Member of the reality-based community of progressive (not anonymous) Massachusetts blogs
(What follows is a very long, comprehensive post filled to the brim with everything I’ve learned about going solar. Our installation is now feeding green energy into the grid, I obsess about cloudy days, and I’m looking forward to our new investment paying us back in both money, and in knowing we’re contributing a great deal towards a green future.)
The flurry of activity in and around my homestead during two days in the week of October 7th was very disturbing to my poor dogs, but exciting for us. After a journey of more than five years in researching and planning (more on that in a bit) the contractors we hired, NuWatt Energy Inc, were on our roof installing our 4.16kWh solar electric system. A system that, it is estimated, will be providing around 80% of our current electricity usage.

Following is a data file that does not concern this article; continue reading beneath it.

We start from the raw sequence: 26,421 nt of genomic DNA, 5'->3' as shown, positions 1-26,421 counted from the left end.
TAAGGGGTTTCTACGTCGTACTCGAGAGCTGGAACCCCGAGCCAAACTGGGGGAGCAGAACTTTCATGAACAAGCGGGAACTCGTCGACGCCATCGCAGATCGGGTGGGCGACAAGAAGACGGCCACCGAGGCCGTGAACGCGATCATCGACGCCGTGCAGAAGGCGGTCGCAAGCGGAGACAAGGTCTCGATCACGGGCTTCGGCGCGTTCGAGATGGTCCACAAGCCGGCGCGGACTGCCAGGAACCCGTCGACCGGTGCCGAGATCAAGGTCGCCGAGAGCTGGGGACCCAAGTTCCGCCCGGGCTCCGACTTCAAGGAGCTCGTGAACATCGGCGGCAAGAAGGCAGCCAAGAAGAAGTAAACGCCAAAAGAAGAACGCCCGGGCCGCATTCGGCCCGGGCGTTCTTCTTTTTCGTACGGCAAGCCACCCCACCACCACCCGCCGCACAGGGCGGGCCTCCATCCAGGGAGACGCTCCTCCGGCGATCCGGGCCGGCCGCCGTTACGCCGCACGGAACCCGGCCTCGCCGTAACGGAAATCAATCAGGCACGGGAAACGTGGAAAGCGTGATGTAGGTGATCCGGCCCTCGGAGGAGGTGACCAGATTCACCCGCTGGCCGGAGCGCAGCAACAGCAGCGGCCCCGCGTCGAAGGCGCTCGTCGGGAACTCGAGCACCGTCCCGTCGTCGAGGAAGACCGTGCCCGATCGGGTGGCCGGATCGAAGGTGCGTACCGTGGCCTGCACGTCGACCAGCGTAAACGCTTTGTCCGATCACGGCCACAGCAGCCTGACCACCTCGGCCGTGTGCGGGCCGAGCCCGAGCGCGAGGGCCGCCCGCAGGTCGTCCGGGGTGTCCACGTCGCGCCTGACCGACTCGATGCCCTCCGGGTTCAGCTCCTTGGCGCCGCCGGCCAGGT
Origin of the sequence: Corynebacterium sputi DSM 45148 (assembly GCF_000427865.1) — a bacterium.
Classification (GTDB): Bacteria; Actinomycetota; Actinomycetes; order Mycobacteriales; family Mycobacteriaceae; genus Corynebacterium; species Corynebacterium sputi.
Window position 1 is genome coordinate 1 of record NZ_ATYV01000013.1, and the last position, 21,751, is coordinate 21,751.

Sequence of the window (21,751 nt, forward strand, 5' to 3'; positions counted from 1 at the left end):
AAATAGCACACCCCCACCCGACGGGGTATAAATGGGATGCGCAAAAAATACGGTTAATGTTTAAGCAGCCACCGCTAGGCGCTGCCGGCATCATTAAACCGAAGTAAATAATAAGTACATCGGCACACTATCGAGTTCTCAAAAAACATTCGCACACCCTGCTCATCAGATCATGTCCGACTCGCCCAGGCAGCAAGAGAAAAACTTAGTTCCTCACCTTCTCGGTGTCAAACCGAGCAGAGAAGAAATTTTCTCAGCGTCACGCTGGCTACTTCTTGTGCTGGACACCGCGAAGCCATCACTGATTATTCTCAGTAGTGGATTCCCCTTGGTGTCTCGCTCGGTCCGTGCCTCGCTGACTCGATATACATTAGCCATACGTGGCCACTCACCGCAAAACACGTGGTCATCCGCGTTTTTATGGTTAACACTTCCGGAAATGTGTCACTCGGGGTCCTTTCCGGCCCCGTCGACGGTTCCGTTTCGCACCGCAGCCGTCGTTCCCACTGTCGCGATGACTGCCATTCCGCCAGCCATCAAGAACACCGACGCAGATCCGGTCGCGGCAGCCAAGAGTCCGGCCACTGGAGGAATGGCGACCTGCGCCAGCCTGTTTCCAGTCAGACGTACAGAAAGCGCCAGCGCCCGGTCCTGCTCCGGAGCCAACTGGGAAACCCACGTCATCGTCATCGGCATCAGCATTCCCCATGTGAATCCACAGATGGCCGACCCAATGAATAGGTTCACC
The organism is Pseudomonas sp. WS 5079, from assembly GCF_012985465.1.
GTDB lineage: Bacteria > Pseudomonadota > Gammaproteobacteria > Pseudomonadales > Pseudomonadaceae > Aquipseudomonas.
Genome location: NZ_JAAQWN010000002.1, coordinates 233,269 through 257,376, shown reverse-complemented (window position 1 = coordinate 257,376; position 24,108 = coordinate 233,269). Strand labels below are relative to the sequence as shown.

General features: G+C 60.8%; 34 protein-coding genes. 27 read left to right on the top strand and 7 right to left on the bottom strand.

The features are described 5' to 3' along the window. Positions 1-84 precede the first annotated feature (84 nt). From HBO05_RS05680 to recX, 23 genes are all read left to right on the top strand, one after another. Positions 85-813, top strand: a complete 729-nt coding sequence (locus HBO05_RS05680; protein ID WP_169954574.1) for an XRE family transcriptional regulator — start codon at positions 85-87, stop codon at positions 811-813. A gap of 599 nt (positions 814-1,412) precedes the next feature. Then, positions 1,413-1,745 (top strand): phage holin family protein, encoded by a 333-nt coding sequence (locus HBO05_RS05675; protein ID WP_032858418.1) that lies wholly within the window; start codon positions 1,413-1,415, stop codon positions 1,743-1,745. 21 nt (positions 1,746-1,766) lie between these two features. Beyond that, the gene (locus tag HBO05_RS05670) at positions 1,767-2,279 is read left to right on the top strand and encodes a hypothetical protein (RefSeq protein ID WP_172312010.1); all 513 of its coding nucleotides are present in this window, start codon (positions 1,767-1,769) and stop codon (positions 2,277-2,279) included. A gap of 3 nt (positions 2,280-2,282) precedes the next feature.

Why did it take us so long, and how did we finally decide on the path we did? The answer to that, I’m hoping, will give other people a shortcut to the knowledge we got the hard way, and give you several paths to solar for your own home or business if you think you’ve got the roof for it.
When we bought our home, it wasn’t for the solar-perfect south-facing second story roof. But it wasn’t hard to see that we’re situated well for panels. There are trees behind our home but they’re set back (because of a small road behind our house), and while in winter, a couple of large leafless trees back there will, with the low mid-winter sun, lightly shade the bottom of that roof at midday, we’d be getting the most out of those panels the rest of the year.